There are five reproductive stages in a woman’s reproductive life cycle. These include premenarche (before the first menstrual period) stage; the reproductive, premenopausal stage; the early menopausal transition stage; the late menopausal transition stage; and finally, menopause. There is no single test to determine reproductive potential, but the menstrual cycle pattern and hormone levels can give rough estimates.
The reproductive, premenopausal stage is characterized by regular menstrual cycles and FSH hormone levels generally less than 10 mIU/mL on menstrual cycle days 2,3, or 4. Other measurable parameters that are proposed to be predictive of ovarian reserve and potential fertility include: ovarian, antral, follicle count; antimullerian hormone (AMA) levels greater than 0.3 ng/mL; and a Clomiphene citrate challenge test.
The early menopausal transition stage commonly begins 7 to 8 years prior to menopause and is characterized by increased menstrual cycle variability usually shortening of the time between menstrual periods. FSH hormone levels are often greater than 10 mIU/mL and AMH levels are less than 0.4 ng/mL.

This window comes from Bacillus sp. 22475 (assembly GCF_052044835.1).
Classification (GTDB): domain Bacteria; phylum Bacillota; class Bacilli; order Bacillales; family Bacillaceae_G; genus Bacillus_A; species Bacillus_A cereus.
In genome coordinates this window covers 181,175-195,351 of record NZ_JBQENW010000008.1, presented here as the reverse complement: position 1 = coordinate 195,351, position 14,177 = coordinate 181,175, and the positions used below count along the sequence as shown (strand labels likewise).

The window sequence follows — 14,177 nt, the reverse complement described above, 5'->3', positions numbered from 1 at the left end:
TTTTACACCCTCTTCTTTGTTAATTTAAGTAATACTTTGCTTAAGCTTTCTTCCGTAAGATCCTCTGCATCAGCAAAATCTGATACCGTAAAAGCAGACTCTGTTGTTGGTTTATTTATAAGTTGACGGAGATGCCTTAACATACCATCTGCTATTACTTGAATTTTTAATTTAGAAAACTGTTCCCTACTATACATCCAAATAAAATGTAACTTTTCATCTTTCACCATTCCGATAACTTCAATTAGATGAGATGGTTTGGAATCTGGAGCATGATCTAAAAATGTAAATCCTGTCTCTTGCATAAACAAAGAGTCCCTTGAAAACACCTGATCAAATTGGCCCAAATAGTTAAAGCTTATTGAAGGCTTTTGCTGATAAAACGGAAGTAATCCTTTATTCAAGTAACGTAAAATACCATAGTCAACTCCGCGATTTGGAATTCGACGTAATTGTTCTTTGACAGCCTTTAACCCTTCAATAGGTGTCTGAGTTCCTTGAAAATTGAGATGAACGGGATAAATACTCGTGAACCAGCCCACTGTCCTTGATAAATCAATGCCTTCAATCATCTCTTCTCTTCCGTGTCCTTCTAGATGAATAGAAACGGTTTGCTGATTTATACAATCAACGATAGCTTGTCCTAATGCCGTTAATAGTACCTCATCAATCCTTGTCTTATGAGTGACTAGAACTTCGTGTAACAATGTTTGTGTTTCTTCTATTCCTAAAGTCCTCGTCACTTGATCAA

The late menopausal transition stage occurs 3 to 4 years prior to the final menstrual period. This begins when 2 or more menstrual cycles are missed or more than 60 days elapses between periods. FSH levels are generally greater than 30 mIU/mL and early follicular (cycle days 2-4) estrogen levels are over 100 pg/mL. AMH levels are usually below assay sensitivity.
The last stage of a woman’s reproductive life cycle is menopause. Menopause is defined as 12 months without a menstrual period and is often but not always associated with hot flashes, night sweats, and signs of estrogen deficiency including vaginal dryness, breast shrinkage, and urinary difficulty. FSH and LH hormone levels are greater than 40 mIU/mL and estrogen levels are often undetectable.
The average age of menopause is 51. Anytime before age 40 is considered abnormal. A woman’s mother’s age at menopause often predicts when she will go through menopause. The earlier the mother experiences menopause, the poorer the ovarian reserve in the daughter after age 35. Smoking, prior ovarian surgery, and severe endometriosis can affect ovarian reserve and is associated with decreased fertility and earlier menopause.